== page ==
“Don’t get pastry, Linda Ann. We’ll get that later at the train station,” Johnny said, eyeing the succulent foods.

Would he have the sausages sprawled serenely among potato chunks encompassed by what looked like broccoli or the chunks of chicken heaped on top of big mounds of yellow rice being invaded by little red peppers? He wondered as his mouth watered.

“Don’t you think maybe you’d better ask if they take traveler’s checks before we take their food?” Linda Ann said interrupting his final decision.

“Blessed Bahaism, Jesus Christ and Buddha — this is a city of three mill-”

“OK. OK. I just thought I’d ask.”

He hated that! He hated when she left a hint he might be wrong.

After all, he thought, he’d been born in the East Bronx. Didn’t all guys from there have moxie going back to when Poe, after leaving West Point and with his new young wife, his sister-cousin, Annabellee and had run upon cobblestone streets of old Fordham Village trying to get away from his inner demons in the form of ravens?

Hadn’t Johnny fought all frightened up inside against guys from “aroun da cawna” as a four-year old whom his older brother Leny One N had made sure were bigger and older than he so getting big odds from guys like Jules Garfinkle, who grow up to become John Garfield, a guy would become the godfather of all godfathers; Jakala, the guy who would bull his way to the Middleweight championship who was going out with Johnny’s sister for six months; Steve Mauriello who would take his older brother’s name Tami so he could begin fighting as a fifteen-year old professional fighter and would one day fight the great Joe Louis and would stagger the champ in the very first seconds of the first round but had a foot that had been run over by a truck on Arthur Avenue that was avoiding traffic on Fordam Road to make better time and more money could not retreat from the champs onslaught which had Tami on the canvas hearing the number ten.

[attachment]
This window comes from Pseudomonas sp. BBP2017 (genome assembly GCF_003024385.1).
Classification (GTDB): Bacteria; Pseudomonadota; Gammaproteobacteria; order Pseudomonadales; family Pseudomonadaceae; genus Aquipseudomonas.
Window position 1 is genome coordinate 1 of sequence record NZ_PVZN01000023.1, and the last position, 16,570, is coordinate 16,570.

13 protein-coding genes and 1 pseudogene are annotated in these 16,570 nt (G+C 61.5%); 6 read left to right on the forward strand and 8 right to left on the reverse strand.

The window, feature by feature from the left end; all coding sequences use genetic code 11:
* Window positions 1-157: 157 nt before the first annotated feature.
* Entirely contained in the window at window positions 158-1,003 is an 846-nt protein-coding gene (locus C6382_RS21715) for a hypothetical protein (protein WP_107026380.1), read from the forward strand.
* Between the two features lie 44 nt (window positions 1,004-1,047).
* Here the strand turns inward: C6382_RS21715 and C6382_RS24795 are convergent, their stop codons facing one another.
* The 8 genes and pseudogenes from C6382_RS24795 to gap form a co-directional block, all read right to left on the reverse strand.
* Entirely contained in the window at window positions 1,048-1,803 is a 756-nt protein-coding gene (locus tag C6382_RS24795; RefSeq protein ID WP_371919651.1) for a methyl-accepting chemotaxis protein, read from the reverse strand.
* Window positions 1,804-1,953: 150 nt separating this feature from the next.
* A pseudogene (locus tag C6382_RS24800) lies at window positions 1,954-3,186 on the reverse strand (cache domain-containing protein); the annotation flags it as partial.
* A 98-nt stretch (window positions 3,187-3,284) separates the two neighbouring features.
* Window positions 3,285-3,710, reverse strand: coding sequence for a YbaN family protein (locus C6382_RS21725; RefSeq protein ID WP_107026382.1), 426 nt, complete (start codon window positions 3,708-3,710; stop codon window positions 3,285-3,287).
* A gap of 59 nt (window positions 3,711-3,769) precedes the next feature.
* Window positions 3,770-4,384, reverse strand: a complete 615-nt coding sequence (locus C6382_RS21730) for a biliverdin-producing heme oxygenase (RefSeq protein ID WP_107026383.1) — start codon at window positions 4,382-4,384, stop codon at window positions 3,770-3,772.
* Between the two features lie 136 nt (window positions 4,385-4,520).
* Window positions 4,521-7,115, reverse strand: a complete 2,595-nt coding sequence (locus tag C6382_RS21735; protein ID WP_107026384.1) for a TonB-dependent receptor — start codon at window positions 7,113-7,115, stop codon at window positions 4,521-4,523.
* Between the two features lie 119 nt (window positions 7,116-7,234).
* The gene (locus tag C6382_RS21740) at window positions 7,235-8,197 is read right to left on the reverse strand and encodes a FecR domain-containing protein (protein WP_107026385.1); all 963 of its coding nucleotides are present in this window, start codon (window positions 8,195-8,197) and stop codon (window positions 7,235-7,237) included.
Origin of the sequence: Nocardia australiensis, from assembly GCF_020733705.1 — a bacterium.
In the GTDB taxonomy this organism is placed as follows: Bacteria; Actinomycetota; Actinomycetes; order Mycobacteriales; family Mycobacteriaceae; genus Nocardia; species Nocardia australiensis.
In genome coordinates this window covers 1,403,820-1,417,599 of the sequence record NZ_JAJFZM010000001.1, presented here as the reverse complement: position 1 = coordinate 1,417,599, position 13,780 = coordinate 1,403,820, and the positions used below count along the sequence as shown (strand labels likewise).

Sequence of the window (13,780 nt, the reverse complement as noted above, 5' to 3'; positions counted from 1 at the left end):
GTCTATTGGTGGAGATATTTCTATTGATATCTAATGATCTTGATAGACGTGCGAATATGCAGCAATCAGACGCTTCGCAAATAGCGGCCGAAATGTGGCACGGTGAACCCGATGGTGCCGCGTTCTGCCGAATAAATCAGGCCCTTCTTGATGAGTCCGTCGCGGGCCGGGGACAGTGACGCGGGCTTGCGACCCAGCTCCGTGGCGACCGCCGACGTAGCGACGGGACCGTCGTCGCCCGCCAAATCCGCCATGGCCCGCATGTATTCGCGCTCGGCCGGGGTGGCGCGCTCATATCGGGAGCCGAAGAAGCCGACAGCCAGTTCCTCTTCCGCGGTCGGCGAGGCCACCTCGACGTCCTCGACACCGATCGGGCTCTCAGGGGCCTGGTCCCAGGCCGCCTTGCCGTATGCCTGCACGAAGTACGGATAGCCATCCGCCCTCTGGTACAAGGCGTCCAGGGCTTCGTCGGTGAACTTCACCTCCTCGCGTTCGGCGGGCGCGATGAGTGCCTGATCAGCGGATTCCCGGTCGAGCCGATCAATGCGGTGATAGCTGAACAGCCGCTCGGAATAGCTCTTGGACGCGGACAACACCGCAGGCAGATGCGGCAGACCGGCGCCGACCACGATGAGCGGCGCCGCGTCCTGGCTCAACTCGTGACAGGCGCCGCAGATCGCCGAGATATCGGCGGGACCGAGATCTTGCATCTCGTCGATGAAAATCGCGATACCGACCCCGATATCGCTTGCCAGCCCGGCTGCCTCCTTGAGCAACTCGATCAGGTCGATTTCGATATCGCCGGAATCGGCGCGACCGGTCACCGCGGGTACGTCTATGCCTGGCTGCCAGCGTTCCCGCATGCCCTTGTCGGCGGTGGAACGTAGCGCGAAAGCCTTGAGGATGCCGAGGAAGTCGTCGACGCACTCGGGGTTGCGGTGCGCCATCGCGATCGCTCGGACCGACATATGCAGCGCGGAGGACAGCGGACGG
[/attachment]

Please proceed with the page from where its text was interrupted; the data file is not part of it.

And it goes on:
Johnny put his empty tray down and walked up to a burly man who could have played a Pancho Villa in movies when cheap labor was not welcomed but would be again in the twenties and then cheap labor would be sent back to where they came from since the dying of hunger had grown to encompass many other hyphenated Americans due to the Great Depression.

Por favor. You the manager?”

“Do you take these? We’re going to eat and-”

“What is those?”

“It’s money. They’re trav-”

“No, sorry.”

“Come on Linda! There’s other damn places we can eat!” Johnny said in his most arrogant tone to convey his American contempt for people who didn’t talk good English.